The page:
Published On Apr 09, 2018 in 
Areas of Expertise and Retail Real Estate Industry

Coffee has transformed from just a morning necessity into a social activity. It has reached beyond an energy jolt to a true experience that somehow simultaneously stimulates and soothes.

The coffee culture affects me on a personal basis daily. Just this morning, a colleague who has been with Phillips Edison for 15 years asked me to go along on a coffee run. I learned some valuable lessons from an industry vet in those few minutes over a cup of joe.

Coffee also has an impact on my work in the retail community. While the popular beverage has been an easily obtainable commodity for centuries, coffee shops are still popping up in developments at an exponential rate. Ever feel like there’s a coffee shop on every corner? In 1990, there were 84 Starbucks in operation. Today, there are 24,000 stores.

As the prevalence of coffee shops continues to grow, several trends have become evident. In the name of research, I took a highly caffeinated tour of my favorite Atlanta cafés that exemplify some of my favorite trends:

Experiential Aspects
Many cafés are implementing a reason to keep you around, whether it’s a tour of their roasting facilities, live music or art exhibits. Atlanta’s East Pole Coffee has bleacher seating on the exterior, and a room with floor-to-ceiling windows offering a fabulous view of their roasting equipment. Java Monkey hosts poetry sessions and live music and allows patrons to stay until 11 pm to enjoy the experience.

Java Shopping
Our favorite major national chains are implementing coffee shops into their stores. Nordstrom has added their Ebar into stores, offering handcrafted beverages and convenient food choices. Whole Foods, among other grocers, has coffee shops at most of their stores. In Atlanta, they are embracing the scene with Southeastern-based Revelator Coffee shops in their local stores.

Buzz and Brew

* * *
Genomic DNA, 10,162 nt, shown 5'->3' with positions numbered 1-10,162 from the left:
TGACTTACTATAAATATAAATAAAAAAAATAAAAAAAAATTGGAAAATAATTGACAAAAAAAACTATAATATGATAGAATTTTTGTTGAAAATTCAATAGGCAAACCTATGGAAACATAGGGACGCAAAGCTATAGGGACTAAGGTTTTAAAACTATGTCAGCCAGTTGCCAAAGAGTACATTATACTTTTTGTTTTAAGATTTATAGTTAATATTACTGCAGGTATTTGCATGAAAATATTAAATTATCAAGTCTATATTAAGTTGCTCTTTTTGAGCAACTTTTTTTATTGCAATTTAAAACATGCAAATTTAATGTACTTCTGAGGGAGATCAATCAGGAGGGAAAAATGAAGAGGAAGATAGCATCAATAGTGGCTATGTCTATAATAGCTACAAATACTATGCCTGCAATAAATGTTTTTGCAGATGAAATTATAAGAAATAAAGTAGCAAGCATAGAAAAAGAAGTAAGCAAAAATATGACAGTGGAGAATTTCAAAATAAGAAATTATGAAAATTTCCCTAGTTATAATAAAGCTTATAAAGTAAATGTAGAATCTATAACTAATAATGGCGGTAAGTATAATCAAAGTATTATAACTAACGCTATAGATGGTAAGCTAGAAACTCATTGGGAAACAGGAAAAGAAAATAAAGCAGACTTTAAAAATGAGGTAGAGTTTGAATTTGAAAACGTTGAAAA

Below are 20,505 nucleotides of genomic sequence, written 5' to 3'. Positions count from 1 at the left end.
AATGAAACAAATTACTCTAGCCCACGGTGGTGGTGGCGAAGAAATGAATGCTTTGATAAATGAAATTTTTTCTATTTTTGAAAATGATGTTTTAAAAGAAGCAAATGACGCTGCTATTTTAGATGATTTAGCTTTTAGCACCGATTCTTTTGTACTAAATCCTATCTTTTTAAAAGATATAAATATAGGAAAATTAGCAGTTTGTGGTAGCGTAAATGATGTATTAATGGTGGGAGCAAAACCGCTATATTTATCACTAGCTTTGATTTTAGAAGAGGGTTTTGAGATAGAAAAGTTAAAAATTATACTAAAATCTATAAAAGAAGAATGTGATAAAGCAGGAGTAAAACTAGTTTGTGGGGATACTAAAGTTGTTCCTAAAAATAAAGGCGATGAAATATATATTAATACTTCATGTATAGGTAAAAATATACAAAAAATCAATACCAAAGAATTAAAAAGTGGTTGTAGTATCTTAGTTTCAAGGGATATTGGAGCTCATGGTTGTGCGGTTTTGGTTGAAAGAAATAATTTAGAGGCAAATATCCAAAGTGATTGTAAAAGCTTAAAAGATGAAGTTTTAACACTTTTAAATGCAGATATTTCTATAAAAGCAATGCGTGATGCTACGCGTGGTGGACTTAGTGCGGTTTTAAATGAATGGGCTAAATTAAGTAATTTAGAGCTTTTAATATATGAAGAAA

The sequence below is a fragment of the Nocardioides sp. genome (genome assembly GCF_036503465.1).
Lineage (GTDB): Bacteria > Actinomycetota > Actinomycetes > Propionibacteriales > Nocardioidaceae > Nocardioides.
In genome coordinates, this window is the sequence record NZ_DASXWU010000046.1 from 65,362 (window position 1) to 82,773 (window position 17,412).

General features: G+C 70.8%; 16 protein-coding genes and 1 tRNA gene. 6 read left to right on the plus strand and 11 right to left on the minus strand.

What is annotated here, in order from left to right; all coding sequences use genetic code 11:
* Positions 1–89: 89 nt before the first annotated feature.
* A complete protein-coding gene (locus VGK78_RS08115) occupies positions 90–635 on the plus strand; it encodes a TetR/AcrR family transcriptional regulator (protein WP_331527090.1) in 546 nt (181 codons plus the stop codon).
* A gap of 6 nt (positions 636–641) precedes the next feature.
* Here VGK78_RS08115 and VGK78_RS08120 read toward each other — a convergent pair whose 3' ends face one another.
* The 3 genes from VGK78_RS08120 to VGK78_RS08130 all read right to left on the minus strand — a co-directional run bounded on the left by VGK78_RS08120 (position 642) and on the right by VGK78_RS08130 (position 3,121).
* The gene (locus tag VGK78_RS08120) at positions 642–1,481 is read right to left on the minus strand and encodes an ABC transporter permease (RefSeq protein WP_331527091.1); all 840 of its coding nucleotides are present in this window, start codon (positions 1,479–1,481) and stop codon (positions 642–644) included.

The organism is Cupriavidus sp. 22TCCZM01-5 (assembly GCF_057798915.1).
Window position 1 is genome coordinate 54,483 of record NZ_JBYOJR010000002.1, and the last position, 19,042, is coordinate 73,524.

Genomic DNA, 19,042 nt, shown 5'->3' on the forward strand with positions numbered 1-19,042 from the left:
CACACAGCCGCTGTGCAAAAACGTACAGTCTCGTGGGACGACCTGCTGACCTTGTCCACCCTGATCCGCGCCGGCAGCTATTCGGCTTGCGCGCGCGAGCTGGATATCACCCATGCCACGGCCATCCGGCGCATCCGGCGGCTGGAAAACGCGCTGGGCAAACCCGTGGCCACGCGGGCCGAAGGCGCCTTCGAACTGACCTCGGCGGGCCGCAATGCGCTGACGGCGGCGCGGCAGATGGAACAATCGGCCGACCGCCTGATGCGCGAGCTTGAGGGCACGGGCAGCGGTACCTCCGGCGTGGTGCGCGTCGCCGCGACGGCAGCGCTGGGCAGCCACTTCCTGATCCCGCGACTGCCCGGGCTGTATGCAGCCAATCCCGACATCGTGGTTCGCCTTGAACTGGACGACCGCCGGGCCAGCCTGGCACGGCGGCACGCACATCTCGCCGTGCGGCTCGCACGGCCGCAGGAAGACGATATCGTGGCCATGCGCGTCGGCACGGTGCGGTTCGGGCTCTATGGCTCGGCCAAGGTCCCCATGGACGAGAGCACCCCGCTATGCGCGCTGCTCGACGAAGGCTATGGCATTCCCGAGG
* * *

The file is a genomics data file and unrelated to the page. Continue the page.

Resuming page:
A growing number of coffee shops are selling alcohol alongside their coffee selection. One of my favorite Atlanta coffee “bars” is Octane, which serves up coffee and craft cocktails under one roof. The chain has grown to seven units since 2003. Another great choice, ParkGrounds, allows patrons to bring their dogs and begs the question, “Who is truly man’s best friend- the dog, the coffee bean, or the malted beverage?” Even Starbucks has jumped onto the boozy bandwagon, adding wine and beer to many of their cafes’ menus.
Local Lattes
Though 70% of coffee sales are generated from the top 50 coffee shop operators, as millennials desire for authenticity and sustainability grows, coffee curators are finding ways to develop local and regional offerings. National brands are realigning their products and marketing to feel more genuine and providing local giving-back initiatives, while true mom-and-pop shops are emerging constantly. A great example is South Atlanta’s Community Grounds. With the tagline “Committed to Local,” this coffee bar seeks to provide employment to struggling Atlanta residents. The café has even expanded into a grocery market in the center of a food desert.

The coffee industry is expected to reach $46.2 billion by 2021. Though Starbucks and the like aren’t going anywhere, the emerging trends surrounding this hot beverage industry will have us buzzing in more ways than one.

Side note— there is also a café in Atlanta called Java Cats, that serves as a cat adoption facility and allows customers to play with cats while drinking specialty brews. I don’t see this one as a largely impactful trend, but it’s quite innovative!

Ashley Casey
Ashley Casey
Director of National Accounts - West
Community Engagement